Ohio State head coach Chris Holtmann makes a face at a foul called on one of his players during the first half of the game against Rutgers Feb. 12. Ohio State won 72-66. Credit: Cori Wade | Assistant Photo Editor

If it weren’t for COVID-19, Ohio State men’s basketball may have still been alive in the NCAA Tournament April 5 — the eve of the championship game in Atlanta.

Instead, a surprise announcement that day marked the third departure from the 15-man roster in 17 days, as sophomore guard Luther Muhammad joined freshman guard D.J. Carton and freshman forward Alonzo Gaffney in early exits from the program.

While some Buckeye fans have called the roster movement a red flag for Chris Holtmann, the head coach said on a Tuesday conference call that his Ohio State program is below the average of transfers among the power six or seven conferences in college basketball the past three years.

“The reality is you are always keeping constant evaluation of what fits best, and if a young man says, ‘Hey, this is what I want,’ and in good faith, you don’t feel like it’s best for him or for the program, then I think naturally those honest conversations are gonna happen,” Holtmann said.

Holtmann declined to comment on the individual cases of Muhammad, Carton and Gaffney, but he said he’s seen a common thread with players who transfer out of a program over the years.

“Generally, players in those situations, they want a situation where maybe they are playing a different position or maybe they want more shot attempts or they want more of something and I think that is where a lot of this –– I don’t think in any cases, or very few cases, is there anything else beyond that,” Holtmann said.

Carton, Ohio State’s top recruit in the 2019 class, announced he would enter the transfer portal March 19. He averaged 10.4 points per game for the Buckeyes in 20 appearances before taking a leave of absence to address mental health issues Jan. 30.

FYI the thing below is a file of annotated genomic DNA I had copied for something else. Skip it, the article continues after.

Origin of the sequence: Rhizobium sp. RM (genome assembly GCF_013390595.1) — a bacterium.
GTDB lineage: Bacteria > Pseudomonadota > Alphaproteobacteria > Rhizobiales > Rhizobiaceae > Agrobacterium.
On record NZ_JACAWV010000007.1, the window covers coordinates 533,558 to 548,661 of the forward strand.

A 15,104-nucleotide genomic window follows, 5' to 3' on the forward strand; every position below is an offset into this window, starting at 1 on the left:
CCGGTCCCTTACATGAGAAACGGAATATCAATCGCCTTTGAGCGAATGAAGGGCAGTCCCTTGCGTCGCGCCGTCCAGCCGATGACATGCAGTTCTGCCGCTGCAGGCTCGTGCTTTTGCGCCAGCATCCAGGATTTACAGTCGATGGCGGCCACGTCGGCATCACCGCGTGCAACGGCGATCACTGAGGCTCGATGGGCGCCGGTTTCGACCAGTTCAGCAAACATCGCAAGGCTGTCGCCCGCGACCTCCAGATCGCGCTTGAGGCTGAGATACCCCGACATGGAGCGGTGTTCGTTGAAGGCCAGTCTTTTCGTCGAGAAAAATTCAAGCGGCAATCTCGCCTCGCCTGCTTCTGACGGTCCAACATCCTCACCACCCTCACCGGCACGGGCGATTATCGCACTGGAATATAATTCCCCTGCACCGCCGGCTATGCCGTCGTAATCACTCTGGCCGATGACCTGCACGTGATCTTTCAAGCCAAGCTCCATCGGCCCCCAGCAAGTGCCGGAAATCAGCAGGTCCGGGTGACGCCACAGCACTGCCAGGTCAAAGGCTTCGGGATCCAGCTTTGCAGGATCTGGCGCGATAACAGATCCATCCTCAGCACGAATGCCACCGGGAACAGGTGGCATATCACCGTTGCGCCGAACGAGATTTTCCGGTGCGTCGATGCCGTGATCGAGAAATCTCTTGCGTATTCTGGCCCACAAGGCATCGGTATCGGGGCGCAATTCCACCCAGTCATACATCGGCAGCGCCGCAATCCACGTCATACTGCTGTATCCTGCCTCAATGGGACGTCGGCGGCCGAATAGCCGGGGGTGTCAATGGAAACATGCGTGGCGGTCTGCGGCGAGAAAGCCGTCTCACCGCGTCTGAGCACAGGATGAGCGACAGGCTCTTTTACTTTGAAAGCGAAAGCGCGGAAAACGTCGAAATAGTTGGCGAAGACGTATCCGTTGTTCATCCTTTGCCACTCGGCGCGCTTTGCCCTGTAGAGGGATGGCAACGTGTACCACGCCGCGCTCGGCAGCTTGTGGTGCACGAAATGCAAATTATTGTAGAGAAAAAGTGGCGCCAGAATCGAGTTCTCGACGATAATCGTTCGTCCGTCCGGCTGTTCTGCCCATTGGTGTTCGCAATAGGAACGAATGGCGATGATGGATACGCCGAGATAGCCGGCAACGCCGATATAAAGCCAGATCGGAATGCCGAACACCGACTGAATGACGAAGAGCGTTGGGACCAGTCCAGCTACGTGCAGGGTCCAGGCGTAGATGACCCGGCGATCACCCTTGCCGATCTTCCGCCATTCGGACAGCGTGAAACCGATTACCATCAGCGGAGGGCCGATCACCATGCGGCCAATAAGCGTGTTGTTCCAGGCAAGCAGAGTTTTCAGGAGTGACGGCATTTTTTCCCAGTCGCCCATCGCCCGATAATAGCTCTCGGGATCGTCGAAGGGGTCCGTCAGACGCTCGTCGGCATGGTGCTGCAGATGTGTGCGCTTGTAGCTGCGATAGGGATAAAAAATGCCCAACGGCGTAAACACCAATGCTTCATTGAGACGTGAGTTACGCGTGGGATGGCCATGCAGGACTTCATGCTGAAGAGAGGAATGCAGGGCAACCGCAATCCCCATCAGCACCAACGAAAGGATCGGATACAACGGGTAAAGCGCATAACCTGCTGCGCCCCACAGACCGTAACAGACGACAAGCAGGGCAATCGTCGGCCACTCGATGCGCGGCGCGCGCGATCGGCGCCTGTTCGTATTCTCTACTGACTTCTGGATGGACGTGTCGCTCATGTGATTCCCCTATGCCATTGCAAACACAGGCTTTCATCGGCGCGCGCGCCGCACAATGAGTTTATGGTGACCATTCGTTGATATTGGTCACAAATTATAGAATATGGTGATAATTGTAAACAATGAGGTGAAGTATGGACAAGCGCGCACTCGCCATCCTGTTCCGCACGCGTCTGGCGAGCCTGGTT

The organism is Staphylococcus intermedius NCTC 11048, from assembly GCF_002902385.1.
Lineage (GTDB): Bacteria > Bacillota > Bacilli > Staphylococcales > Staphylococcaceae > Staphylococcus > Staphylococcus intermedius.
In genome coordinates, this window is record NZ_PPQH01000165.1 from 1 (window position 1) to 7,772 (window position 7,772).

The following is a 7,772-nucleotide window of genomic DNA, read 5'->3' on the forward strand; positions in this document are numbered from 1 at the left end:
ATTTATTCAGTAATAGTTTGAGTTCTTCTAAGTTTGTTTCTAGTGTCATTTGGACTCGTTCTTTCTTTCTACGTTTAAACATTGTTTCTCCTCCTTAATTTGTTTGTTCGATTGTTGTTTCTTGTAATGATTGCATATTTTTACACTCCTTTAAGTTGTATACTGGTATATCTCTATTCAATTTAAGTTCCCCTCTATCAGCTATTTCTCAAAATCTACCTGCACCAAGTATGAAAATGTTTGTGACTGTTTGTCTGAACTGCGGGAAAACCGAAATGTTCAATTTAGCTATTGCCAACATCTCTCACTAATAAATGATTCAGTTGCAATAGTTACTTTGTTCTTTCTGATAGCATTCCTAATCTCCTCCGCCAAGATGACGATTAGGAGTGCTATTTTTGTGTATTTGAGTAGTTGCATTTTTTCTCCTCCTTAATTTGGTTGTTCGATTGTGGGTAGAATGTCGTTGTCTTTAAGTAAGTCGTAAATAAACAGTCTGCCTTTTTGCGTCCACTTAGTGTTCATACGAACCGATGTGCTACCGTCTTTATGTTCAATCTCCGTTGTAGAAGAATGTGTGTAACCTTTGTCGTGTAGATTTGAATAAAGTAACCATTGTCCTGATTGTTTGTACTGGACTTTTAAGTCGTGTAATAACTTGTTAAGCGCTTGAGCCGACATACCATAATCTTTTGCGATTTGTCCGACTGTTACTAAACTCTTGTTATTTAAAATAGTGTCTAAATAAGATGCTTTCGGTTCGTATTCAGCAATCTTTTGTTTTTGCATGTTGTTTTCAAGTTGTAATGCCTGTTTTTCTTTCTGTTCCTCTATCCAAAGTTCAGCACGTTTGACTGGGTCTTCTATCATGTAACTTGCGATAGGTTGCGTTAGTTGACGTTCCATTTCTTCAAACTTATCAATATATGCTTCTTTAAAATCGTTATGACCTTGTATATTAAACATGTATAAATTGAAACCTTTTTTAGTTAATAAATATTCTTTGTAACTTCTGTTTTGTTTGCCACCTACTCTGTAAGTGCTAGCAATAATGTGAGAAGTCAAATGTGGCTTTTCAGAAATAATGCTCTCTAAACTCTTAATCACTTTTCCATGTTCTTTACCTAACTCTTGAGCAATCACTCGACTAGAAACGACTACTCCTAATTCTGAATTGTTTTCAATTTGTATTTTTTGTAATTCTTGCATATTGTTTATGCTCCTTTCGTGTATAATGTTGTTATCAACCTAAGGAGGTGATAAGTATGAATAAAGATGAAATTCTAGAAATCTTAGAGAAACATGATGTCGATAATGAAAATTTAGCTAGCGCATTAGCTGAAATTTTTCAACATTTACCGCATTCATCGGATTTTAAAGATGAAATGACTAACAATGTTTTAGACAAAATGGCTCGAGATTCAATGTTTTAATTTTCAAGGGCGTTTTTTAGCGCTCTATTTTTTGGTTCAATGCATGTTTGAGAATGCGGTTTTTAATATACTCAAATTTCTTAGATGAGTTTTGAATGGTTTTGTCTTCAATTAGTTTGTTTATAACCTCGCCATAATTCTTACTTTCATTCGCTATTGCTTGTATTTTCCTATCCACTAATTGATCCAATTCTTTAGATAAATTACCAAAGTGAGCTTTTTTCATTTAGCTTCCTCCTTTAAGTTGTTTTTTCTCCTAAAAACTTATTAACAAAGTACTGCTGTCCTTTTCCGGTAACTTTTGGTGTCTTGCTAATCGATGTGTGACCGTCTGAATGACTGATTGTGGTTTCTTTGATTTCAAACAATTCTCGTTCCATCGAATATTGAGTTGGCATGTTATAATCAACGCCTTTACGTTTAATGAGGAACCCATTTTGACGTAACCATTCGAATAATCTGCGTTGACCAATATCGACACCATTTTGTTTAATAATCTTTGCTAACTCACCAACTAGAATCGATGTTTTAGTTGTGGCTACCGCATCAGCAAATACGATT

Three days later, 247Sports reported that Gaffney –– the No. 2 high school prospect in Ohio in 2019 –– intended to leave the program to seek professional opportunities after averaging 1.9 points in 17 games for Ohio State.

Holtmann said the decision for a player to leave a program is typically not one-sided.

“It is certainly true that in a number of those situations, the coaches are of the opinion that, you know what, it probably is best for both,” Holtmann said. “And I’m not talking specifically on any specific situation.”

Though he doesn’t expect the number of transfers out of the program to remain this high, Holtmann, who is in his fourth year as head coach, said it’s not unexpected for some roster shuffling to occur in a coach’s first three or four years at a school.

But the Buckeyes have been the beneficiary of the transfer portal, as well. Holtmann’s starting lineups have included transfers in each of the past two seasons, with then-redshirt senior guard Keyshawn Woods in 2018-19 and redshirt junior guard C.J. Walker in 2019-20.

Ohio State added forward Justice Sueing before this past season after two years at California, and in this offseason alone, Holtmann has landed Harvard graduate transfer forward Seth Towns, Bucknell junior guard Jimmy Sotos and Utah State redshirt junior guard Abel Porter.

“This has been changing for a number of years, so I don’t really look at it like this way is exactly how it has to be, or that way is exactly how it has to be,” Holtmann said. “I think we’re always evaluating what we can do and what we can do better and how we can improve.”

Holtmann said from 2007 to ’10, just one starter in the NCAA’s Final Four teams was a four-year transfer, but in the past four years, there have been 13. Still, Holtmann said that moving forward, he expects the bulk of his rosters to be centered around players he recruited out of high school.

Even if the fanbase and other onlookers are skeptical about the unexpected roster turnover, Holtmann said he’s confident in the group he’s assembled. 

“I feel as good about this roster leading into the offseason as I’ve felt in any offseason,” Holtmann said.